Wednesday, July 22, 2015

A few news and notes

1.  A police officer gets 3 years from Judge Scola for helping out a group of pot dealers (via Miami Herald):
Life doesn’t have a delete button, U.S. District Judge Robert Scola told a former Miami-Dade County police detective as he sentenced the man to three years in prison for aiding and abetting a drug family’s distribution racket.
Roderick Silva, a highly valuable asset for the now-imprisoned Santiesteban family, pleaded guilty in April to protecting the violent pot organization, making him the 21st and possibly last defendant to be convicted in the long-running Miami federal case.
In a court apology, Silva said he is ashamed of the man he was and regrets the actions that put his wife and two children “through six years of heartache, stress and financial ruin.” Twenty friends and family members came to support the 46-year-old former officer at the sentencing.
 2.  The Blago case is coming back for re-sentencing after a bunch of convictions got wiped away (via AP): 
Former Illinois Gov. Rod Blagojevich may still end up serving all of his 14-year prison term despite an appeals court ruling that he didn't break the law when he sought to secure a post in President Barack Obama's Cabinet for appointing an Obama adviser to the president's old U.S. Senate seat.
In overturning five of 18 corruptions counts that sent Blagojevich off to a prison, the 7th U.S. Circuit Court of Appeals in Chicago on Tuesday also ordered he be resentenced. But the court said his original prison sentence may not be extreme, even with some counts dismissed.
Speaking outside the Blagojevich family home in Chicago, his wife, Patti, told reporters later Tuesday that her husband had expressed disappointment the court didn't hand him a clear legal victory.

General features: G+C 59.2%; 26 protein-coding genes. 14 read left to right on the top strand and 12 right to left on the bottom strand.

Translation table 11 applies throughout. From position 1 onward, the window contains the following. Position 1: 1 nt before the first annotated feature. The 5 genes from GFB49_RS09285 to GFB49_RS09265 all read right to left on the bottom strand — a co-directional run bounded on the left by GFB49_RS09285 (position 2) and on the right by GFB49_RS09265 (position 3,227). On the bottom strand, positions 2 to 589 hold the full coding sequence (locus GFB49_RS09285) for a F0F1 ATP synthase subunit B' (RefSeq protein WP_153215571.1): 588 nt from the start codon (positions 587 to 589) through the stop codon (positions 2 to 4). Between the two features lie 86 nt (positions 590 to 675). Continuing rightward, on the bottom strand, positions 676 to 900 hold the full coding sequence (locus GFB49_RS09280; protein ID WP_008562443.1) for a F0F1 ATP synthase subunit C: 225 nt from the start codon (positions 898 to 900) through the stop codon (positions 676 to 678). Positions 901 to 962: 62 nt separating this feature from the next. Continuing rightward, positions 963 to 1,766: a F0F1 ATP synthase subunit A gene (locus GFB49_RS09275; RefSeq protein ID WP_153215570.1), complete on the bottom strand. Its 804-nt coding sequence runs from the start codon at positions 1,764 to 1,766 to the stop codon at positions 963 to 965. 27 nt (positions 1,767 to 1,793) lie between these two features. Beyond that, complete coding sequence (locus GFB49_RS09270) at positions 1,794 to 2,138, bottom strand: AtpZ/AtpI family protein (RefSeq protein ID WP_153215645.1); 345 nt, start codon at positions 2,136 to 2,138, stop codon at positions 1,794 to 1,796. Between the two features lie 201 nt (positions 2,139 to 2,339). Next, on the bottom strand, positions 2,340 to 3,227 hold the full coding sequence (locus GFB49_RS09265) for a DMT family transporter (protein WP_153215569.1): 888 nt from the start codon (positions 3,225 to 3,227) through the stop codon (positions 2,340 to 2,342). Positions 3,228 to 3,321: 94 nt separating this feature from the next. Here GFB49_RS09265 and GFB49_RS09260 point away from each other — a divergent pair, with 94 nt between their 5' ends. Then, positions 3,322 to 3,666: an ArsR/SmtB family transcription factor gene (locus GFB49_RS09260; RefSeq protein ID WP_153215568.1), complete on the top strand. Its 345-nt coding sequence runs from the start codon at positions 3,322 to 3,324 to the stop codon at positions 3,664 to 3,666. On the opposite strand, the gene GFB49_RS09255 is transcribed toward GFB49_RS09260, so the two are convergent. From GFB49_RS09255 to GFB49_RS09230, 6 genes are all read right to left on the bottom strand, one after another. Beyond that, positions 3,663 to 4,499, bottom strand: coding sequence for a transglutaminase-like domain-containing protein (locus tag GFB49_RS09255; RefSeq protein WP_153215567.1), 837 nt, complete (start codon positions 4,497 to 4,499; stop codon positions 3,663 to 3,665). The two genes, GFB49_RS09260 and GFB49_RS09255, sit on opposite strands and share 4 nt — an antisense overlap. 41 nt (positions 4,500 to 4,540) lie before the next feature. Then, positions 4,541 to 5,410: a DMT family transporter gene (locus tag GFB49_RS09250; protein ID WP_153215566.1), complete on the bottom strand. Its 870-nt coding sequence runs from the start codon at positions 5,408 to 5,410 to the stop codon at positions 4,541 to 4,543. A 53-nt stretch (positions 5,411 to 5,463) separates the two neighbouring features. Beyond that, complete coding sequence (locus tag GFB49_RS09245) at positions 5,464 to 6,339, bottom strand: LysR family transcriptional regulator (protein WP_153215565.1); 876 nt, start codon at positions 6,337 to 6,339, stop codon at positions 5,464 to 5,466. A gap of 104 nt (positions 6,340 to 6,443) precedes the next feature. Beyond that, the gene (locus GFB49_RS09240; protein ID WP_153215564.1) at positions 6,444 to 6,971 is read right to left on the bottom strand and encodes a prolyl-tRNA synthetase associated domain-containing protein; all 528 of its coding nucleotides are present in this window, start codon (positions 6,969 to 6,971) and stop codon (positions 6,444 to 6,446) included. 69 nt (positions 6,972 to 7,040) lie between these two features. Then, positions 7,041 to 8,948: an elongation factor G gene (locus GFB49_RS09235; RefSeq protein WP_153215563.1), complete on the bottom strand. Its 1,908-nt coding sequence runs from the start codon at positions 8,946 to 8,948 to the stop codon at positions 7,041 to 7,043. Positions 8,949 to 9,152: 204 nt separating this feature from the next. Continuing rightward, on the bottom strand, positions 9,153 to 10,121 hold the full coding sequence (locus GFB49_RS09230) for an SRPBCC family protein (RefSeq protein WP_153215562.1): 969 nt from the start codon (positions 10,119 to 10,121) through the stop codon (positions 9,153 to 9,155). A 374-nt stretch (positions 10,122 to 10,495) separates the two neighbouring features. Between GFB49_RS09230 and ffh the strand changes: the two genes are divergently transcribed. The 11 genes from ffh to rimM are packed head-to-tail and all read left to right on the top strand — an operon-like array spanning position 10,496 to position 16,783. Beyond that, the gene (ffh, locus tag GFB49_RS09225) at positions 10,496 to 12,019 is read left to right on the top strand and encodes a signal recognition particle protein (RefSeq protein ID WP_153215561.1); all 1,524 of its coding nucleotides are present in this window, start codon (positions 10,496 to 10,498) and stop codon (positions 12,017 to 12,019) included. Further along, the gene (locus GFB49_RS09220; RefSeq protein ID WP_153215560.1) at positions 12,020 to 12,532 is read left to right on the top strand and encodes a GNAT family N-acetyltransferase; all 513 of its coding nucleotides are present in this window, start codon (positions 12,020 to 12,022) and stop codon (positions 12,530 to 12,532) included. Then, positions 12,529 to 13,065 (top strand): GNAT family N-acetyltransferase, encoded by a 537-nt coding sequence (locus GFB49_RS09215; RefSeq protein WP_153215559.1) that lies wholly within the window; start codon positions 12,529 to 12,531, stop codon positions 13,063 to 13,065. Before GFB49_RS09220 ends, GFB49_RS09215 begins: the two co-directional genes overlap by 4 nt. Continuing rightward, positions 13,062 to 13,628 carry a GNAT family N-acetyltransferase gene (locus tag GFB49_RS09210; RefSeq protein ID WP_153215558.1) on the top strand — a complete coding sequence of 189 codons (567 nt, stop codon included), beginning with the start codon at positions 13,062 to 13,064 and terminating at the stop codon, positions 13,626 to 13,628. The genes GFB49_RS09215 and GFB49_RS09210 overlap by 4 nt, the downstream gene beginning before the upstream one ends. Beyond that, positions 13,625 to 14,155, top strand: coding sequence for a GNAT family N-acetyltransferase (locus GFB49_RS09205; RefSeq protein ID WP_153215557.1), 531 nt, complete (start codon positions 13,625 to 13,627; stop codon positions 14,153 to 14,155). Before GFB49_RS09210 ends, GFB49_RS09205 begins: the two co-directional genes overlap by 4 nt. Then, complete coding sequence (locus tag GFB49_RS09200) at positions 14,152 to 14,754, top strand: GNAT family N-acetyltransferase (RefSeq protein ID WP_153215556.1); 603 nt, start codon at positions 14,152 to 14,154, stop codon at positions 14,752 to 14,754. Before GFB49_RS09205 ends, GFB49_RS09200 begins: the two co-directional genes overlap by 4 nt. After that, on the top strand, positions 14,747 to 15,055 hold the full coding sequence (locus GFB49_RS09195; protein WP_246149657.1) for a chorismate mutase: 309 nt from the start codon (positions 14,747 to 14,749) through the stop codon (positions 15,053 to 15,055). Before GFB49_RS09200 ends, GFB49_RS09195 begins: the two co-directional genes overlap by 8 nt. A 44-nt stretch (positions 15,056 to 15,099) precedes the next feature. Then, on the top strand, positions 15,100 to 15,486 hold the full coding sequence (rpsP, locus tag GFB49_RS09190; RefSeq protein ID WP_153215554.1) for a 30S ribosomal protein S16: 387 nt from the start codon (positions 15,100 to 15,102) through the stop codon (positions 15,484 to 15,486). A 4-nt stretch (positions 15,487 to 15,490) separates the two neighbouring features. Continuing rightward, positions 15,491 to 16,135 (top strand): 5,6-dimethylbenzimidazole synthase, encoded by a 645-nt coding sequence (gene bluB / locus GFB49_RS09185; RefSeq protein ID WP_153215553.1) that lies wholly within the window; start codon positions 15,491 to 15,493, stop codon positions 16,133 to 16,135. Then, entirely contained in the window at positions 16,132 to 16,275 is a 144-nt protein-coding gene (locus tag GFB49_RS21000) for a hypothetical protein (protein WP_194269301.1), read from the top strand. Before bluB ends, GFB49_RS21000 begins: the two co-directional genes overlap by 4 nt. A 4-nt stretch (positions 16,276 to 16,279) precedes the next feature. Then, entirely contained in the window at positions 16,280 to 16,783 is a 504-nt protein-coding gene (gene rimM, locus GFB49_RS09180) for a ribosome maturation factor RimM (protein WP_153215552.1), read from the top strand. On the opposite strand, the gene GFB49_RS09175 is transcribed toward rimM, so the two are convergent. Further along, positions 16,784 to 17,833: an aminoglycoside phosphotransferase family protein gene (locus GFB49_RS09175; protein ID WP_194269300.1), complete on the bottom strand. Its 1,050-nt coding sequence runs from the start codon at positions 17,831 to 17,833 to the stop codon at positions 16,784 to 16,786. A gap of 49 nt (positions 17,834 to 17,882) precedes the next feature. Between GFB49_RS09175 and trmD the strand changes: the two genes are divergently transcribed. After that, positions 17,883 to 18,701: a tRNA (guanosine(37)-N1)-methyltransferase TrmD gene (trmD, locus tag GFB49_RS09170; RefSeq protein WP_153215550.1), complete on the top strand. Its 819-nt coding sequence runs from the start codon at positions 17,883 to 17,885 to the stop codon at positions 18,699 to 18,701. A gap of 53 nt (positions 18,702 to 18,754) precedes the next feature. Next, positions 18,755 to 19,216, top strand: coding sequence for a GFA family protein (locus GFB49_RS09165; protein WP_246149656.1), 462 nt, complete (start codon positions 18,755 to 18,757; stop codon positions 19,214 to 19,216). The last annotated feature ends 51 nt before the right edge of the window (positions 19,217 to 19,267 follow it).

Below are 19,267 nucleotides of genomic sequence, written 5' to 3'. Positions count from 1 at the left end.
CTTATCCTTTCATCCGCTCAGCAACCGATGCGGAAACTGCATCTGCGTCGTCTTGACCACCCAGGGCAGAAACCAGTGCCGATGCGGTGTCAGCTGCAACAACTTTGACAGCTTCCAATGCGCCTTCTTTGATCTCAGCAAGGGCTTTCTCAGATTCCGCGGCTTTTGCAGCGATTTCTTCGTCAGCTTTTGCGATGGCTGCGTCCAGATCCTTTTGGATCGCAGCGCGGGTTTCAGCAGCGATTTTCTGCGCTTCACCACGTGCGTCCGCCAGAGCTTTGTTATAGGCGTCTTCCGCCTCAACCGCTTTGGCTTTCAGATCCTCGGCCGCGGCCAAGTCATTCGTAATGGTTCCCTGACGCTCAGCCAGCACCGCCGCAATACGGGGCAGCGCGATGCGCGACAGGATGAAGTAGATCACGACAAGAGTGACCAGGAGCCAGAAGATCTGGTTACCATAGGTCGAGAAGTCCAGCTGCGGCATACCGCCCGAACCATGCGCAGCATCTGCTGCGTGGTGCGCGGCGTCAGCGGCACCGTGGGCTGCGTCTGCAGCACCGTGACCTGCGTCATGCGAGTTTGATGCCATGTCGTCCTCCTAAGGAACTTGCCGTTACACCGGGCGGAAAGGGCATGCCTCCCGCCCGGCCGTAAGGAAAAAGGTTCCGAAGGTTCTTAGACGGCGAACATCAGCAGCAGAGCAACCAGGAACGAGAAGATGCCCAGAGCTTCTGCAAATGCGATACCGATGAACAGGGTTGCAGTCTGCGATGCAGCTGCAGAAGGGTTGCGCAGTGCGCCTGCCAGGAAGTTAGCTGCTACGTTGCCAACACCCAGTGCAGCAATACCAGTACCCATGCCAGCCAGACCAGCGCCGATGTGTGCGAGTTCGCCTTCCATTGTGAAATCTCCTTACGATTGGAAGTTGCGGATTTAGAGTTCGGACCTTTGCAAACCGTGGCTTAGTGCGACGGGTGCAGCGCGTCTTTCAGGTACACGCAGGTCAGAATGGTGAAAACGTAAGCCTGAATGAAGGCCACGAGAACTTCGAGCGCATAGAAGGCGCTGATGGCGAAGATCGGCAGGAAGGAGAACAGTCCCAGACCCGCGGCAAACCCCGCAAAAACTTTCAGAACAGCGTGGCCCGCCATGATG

"He's disappointed, of course," she said, the couple's 18-year-old daughter at her side. She added more optimistically, "Possibly this is a step in the right direction of getting Rod home to his family."
The court's unanimous ruling addressed a key question looming over the Blagojevich case: Where is the line between legal and illegal political wheeling and dealing? The panel's answer: When it came to Blagojevich's attempt to land a Cabinet seat, he did not cross the line. But his attempts to trade the Senate seat for campaign cash, however, were illegal, the court concluded.
 3.  This Alito interview is pretty revealing.  Why does Bill Kristol have a joker-like smile during the whole thing?

1 comment:

P. Guyotat said...

The Justice Alito interview was terrific. Interesting, I thought, was his discussion of the First Amendment, and his decision to dissent in certain "non-core-Political speech" cases. Kristol was spot-on in saying that protecting the periphery (crush videos) doesn't necessarily lead to protecting the core (political speech).